Before I tell you what to do to trigger flow, let me start with a clarification. We can’t force flow with everything. There are some things that are too boring or just aren’t a good fit. For example, mindlessly transferring data from one spreadsheet to another likely isn’t going to do it. Flow also isn’t going to happen when working on a project that was assigned to us where we don’t see the value or purpose in it. We also can’t get into a state of flow if we’ve got a million things on our minds or if our attention is being pulled in multiple directions.

Five Ways to Trigger Flow

Flow is a great tool not only to increase our productivity but it’s also helpful when we want heightened creativity or rapid decision-making. When my clients master flow, they find that they’re able to get more done in less time, that they enjoyed the work, and that they’re proud of the finished product. Plus, they end up with time to spare so they can have fun and completely unplug from the workday.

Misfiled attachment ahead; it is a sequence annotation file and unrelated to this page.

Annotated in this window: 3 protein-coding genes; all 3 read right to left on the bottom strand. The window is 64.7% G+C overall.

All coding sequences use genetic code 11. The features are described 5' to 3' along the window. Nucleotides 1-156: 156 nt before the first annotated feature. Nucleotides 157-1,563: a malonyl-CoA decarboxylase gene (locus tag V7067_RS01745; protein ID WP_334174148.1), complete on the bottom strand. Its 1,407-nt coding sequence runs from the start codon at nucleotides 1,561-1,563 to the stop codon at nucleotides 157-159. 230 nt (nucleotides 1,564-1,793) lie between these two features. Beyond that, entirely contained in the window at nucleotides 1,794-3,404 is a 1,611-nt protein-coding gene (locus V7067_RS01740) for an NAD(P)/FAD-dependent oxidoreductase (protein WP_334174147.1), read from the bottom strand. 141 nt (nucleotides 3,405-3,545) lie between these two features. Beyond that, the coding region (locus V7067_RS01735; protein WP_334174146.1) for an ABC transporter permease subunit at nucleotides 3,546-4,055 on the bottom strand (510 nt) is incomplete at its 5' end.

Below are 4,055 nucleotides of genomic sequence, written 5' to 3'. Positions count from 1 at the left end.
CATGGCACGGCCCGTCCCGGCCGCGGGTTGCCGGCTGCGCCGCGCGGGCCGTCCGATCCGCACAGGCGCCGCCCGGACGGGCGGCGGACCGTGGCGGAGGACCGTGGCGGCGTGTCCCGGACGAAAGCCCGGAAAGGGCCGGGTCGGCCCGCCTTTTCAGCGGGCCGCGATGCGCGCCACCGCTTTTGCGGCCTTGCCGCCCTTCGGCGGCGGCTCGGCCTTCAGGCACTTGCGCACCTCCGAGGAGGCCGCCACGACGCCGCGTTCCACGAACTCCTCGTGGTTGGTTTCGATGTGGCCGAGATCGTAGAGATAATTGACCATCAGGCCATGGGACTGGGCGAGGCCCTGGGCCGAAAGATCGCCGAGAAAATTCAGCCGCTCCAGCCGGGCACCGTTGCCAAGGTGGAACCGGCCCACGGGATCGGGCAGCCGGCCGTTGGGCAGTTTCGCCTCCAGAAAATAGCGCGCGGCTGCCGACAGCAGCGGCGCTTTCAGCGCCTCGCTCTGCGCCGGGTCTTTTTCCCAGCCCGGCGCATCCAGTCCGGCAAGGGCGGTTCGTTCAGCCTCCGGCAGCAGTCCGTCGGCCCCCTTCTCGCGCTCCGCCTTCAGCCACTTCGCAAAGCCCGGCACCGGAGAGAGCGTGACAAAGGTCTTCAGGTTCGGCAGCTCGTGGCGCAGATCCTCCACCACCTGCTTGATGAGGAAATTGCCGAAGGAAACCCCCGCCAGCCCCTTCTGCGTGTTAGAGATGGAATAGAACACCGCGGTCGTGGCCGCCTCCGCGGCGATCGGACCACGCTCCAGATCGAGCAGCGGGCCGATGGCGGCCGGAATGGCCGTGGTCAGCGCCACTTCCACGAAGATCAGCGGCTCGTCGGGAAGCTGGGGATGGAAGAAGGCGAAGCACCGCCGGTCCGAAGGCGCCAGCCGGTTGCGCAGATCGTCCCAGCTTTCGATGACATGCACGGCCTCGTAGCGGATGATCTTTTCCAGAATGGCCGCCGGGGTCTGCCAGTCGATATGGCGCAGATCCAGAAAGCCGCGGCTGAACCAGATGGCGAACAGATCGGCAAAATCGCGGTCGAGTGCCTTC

Here are five suggestions to get you started:
  • Choose your project wisely. Pick something that you want to do, and make sure it’s interesting and has some complexity to it. If you don’t have anything like that, see if you can find the purpose in the work you need to do. How will it help you reach future goals? Is there a way you can make it more meaningful? If that’s too much of a stretch, how can you make it more interesting? Pick a tighter deadline or make it a competition or a game.